Leaving a Legacy
At the start of this year, adidas launched the Predator 20+ Mutator. It featured a return to what fans had been wanting for years – the return of grip elements. Along with the top of the line laceless model, adidas finally released something else that people had been going on a about for a few, which was a low-cut model. Finally, the Predator was back.
Or so it seemed. As it turned out, a few reviewers found issues with the boots. The midfoot seemed to be overly tight while the forefoot was too wide for a lot of people. On top of that, the heel tended to have issues with lockdown and didn’t seem to properly grip the back of the foot which made grip socks almost a requirement. Finally, the upper on the low is definitely a step down from what’s found on the Mutator+ model.
And yet…and yet in spite of all of this, the boot is quite popular. The overall look of the boot is very aggressive, and the placement of the spikes makes it perform so. The spikes have a lot of grip to them and is noticeable when hitting the ball. Adidas have also done a great job with the colourways that been launched for the boot and some of which I’d go so far as to call “bangers”. Even the launch colourway of the boot had an aggressive and modern design while still calling back to the launch colourways of Predators past.
To add to this, it seems that the return of a Predator with proper grip elements has spurred a push of people wanting the return of other power boots from the past. It also makes the Predator stand out more since no one is really doing this type of aggressive grip on the same scale as adidas. It was a bold move for the Three Stripes to take and its paying off. There seems like there are a lot of people who want to try the newest Predator just to experience the grip on offer. It’s so radically different in a lot of ways and it seems that the market will see a bigger change as part of this as well.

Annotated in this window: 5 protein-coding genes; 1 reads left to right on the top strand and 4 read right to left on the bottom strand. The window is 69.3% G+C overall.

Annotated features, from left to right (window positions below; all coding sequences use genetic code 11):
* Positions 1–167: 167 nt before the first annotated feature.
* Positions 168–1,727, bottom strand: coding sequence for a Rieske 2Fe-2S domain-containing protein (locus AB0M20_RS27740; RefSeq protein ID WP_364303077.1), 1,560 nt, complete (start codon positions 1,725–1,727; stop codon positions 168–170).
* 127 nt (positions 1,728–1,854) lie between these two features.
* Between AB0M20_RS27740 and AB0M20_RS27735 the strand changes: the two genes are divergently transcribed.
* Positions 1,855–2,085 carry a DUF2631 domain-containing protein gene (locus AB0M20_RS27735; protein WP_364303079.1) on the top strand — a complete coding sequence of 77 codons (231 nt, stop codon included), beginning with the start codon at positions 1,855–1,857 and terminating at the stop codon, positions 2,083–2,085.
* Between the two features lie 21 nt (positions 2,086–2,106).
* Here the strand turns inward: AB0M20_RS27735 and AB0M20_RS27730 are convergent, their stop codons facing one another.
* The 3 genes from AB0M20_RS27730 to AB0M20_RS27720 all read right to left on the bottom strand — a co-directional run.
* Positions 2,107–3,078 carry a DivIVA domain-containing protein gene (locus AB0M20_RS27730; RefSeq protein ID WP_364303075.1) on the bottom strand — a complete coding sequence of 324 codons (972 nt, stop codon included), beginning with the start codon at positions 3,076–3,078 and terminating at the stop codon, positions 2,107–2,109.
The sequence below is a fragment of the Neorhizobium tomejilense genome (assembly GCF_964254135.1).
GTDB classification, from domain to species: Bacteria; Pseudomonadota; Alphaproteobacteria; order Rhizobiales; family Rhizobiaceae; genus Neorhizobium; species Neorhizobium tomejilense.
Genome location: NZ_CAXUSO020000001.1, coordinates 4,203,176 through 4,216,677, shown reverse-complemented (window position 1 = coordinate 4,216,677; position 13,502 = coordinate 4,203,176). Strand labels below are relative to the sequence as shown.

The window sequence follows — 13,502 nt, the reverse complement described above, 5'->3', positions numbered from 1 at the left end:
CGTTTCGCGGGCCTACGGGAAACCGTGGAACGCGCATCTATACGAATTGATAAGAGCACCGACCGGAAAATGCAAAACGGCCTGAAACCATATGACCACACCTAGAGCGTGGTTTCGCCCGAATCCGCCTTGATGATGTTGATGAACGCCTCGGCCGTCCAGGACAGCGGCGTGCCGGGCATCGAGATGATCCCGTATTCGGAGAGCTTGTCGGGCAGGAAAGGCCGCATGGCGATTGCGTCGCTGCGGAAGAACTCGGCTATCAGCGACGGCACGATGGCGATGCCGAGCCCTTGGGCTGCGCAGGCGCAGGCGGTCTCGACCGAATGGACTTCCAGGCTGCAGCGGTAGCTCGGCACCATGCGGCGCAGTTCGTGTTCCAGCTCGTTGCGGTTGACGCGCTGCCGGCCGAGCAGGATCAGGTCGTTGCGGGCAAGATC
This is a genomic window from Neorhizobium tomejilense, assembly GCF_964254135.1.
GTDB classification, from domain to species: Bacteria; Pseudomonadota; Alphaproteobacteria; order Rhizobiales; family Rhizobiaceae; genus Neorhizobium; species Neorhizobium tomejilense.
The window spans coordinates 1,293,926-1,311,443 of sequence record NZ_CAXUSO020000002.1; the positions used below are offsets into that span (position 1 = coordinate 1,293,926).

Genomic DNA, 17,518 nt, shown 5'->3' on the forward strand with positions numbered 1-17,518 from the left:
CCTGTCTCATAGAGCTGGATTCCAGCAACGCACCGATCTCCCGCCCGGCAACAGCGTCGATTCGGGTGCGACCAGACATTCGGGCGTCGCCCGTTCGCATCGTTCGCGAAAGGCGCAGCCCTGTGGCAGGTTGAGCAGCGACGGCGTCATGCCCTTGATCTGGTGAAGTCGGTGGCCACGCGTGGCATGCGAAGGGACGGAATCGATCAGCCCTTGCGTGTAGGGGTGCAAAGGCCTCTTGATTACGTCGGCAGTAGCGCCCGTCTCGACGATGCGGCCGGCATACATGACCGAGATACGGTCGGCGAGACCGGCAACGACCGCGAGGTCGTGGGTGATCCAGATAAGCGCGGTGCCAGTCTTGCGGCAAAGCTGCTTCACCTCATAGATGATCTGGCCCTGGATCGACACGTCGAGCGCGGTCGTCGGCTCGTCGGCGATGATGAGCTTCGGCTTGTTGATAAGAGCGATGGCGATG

Which brings us to the legacy the boots will have. If we look at a lot of the boots that are looked back on with rose-tinted glasses, not a lot of them were without problems. In fact, the red flags that were noticeable then are rarely talked about anymore. Of course, the first boots that spring to mind this way are the Mercurial series. People take it for granted on modern Mercurials that they don’t really cause blisters versus the older models of the series where it was a given. That hasn’t stopped many people from trying to track them down to wear them one last time or put them into their collection.
This is ultimately where we might see the current Predator end up, especially with the launch colourway or a few of the others. Even though they are quite cheap now, it isn’t to stretch to imagine them becoming highly sought after in the next few years. Maybe this will because of the evolution of the Predator series down the line, or maybe its because the boots are just that different that it is changing what people have come to expect of modern boots. This isn’t to say go stock up, you might be able to resell them, but rather maybe you should have one in your collection.
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